455 new words added!
Hundreds of words and definitions are added to the dictionary each month. I had no idea! Merriam-Webster added 455 new words in October 2021. That's a lot of words, and it's just one month! Words like "dad bod", "fluffernutter", and "vaccine passport" were added as new words, but also new definitions were added to existing words. "Astroturf" can now have the political meaning of something that is presented as grassroots and coming from ordinary people, but is actually backed by powerful companies/people.
How is a word added? It has to have “widespread, frequent, meaningful usage.” And editors don't decide on a whim or based on a limited amount of time. Per the Merriam-Webster site, "To be included in a Merriam-Webster dictionary, a word must be used in a substantial number of citations that come from a wide range of publications over a considerable period of time. Specifically, the word must have enough citations to allow accurate judgments about its establishment, currency, and meaning."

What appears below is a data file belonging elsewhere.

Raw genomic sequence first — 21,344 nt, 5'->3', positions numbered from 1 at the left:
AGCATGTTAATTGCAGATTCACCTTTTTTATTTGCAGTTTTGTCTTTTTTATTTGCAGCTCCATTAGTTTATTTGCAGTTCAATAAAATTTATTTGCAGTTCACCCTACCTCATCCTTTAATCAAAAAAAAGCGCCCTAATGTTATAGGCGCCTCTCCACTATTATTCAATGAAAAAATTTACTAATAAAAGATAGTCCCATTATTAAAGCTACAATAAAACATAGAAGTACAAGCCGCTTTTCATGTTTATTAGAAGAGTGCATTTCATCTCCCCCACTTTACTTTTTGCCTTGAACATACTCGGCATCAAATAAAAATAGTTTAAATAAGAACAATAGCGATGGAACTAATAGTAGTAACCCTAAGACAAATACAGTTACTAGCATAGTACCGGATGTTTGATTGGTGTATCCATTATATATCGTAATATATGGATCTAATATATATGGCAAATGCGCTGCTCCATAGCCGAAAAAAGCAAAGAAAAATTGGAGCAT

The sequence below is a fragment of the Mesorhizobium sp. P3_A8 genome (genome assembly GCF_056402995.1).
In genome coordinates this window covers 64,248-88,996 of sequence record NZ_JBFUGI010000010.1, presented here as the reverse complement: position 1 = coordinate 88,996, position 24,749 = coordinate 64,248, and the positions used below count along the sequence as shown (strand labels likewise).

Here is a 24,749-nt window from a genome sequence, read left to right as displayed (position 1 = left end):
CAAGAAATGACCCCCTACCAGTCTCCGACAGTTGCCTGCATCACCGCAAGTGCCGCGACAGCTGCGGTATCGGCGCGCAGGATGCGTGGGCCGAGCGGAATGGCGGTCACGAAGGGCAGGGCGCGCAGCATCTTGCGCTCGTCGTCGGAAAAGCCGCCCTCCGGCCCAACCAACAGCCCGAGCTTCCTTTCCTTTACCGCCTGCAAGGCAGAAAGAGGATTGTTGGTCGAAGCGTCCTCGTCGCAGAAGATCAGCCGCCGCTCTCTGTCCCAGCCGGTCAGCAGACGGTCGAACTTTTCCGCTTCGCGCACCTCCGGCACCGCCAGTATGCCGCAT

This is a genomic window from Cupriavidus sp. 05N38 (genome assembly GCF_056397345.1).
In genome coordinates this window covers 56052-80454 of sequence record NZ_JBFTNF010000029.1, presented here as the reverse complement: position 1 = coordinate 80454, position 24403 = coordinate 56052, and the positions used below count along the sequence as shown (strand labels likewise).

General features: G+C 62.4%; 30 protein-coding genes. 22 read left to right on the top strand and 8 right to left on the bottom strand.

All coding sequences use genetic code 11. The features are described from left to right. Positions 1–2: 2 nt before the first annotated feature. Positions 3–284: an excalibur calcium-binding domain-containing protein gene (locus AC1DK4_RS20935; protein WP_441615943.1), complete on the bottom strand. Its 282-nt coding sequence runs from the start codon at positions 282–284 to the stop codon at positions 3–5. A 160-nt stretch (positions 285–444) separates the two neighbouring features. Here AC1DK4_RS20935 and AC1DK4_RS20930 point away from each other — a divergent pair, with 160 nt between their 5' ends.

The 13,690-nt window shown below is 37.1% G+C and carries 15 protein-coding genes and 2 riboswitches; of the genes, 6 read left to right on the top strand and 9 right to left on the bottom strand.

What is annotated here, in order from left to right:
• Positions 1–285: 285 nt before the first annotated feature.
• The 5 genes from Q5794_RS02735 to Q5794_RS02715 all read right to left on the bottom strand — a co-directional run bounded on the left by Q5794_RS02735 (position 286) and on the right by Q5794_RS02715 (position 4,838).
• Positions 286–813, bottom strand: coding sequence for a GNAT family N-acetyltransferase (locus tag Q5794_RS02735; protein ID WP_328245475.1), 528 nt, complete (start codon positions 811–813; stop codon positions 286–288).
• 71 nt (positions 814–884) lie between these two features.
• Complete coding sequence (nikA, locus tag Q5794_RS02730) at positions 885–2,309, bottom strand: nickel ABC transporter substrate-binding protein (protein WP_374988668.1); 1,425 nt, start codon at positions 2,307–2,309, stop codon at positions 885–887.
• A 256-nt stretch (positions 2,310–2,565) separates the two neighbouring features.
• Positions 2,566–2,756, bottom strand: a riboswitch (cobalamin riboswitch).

Far fewer words are removed. You've seen the notation of "archaic" or "obsolete" on a dictionary entry, I'm sure. Those two terms have specific parameters, as well. Nothing is left to chance in the dictionary world. For your edification: It defines an archaic word as one with “sporadic” print evidence of its use after 1755, and an obsolete word as one with “little or no” evidence of use since then.
Some words that have been removed are Vitamin G, snollygoster, hodad, frutescent, and sternforemost. They simply are no longer used.
The world of maintaining a listing of words with their usage, definitions, and origin fairly boggles my mind. What a huge undertaking this must have been when it was decided to compile the language. The oldest known word listing is in the form of cuneiform tablets from 2300 BCE, telling me that this desire to capture the lexicon is practically as old as man.
The fact that language is fluid and dynamic is a beautiful thing. It's only right that words would come and go according to events, societies, and the very nature of living. We are a complex and varied species, and language is our way of expression and understanding. To take, at least in English, 26 letters and have the ability to construct so many words, combined to form sentences, strung together to put forth meaning to another human being ... it's awe-inspiring!